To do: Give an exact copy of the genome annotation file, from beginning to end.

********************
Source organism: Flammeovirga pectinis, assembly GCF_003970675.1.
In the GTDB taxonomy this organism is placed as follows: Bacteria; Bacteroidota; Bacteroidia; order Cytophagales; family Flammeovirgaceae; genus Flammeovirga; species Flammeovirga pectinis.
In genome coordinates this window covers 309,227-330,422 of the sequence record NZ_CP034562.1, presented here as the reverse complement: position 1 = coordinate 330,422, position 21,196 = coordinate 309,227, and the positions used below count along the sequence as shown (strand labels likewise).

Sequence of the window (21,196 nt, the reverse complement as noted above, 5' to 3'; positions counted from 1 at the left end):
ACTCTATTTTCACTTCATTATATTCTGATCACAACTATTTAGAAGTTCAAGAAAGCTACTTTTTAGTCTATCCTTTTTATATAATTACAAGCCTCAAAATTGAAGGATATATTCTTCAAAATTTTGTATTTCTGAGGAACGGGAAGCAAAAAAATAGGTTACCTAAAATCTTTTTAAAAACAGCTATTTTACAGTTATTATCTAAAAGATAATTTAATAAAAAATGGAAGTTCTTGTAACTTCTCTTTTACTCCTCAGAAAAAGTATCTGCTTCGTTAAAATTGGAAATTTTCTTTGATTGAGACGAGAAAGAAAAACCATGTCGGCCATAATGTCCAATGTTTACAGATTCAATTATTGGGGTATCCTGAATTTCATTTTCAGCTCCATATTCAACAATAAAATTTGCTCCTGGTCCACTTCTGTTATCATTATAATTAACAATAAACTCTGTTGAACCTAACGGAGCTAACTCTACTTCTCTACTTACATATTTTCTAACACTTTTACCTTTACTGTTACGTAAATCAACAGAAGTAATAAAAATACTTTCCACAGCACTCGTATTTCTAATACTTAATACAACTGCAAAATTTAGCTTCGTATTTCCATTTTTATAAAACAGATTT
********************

Source organism: Flammeovirga pectinis, assembly GCF_003970675.1.
In the GTDB taxonomy this organism is placed as follows: Bacteria; Bacteroidota; Bacteroidia; order Cytophagales; family Flammeovirgaceae; genus Flammeovirga; species Flammeovirga pectinis.
In genome coordinates this window covers 309,227-330,422 of the sequence record NZ_CP034562.1, presented here as the reverse complement: position 1 = coordinate 330,422, position 21,196 = coordinate 309,227, and the positions used below count along the sequence as shown (strand labels likewise).

Sequence of the window (21,196 nt, the reverse complement as noted above, 5' to 3'; positions counted from 1 at the left end):
ACTCTATTTTCACTTCATTATATTCTGATCACAACTATTTAGAAGTTCAAGAAAGCTACTTTTTAGTCTATCCTTTTTATATAATTACAAGCCTCAAAATTGAAGGATATATTCTTCAAAATTTTGTATTTCTGAGGAACGGGAAGCAAAAAAATAGGTTACCTAAAATCTTTTTAAAAACAGCTATTTTACAGTTATTATCTAAAAGATAATTTAATAAAAAATGGAAGTTCTTGTAACTTCTCTTTTACTCCTCAGAAAAAGTATCTGCTTCGTTAAAATTGGAAATTTTCTTTGATTGAGACGAGAAAGAAAAACCATGTCGGCCATAATGTCCAATGTTTACAGATTCAATTATTGGGGTATCCTGAATTTCATTTTCAGCTCCATATTCAACAATAAAATTTGCTCCTGGTCCACTTCTGTTATCATTATAATTAACAATAAACTCTGTTGAACCTAACGGAGCTAACTCTACTTCTCTACTTACATATTTTCTAACACTTTTACCTTTACTGTTACGTAAATCAACAGAAGTAATAAAAATACTTTCCACAGCACTCGTATTTCTAATACTTAATACAACTGCAAAATTTAGCTTCGTATTTCCATTTTTATAAAACAGATTT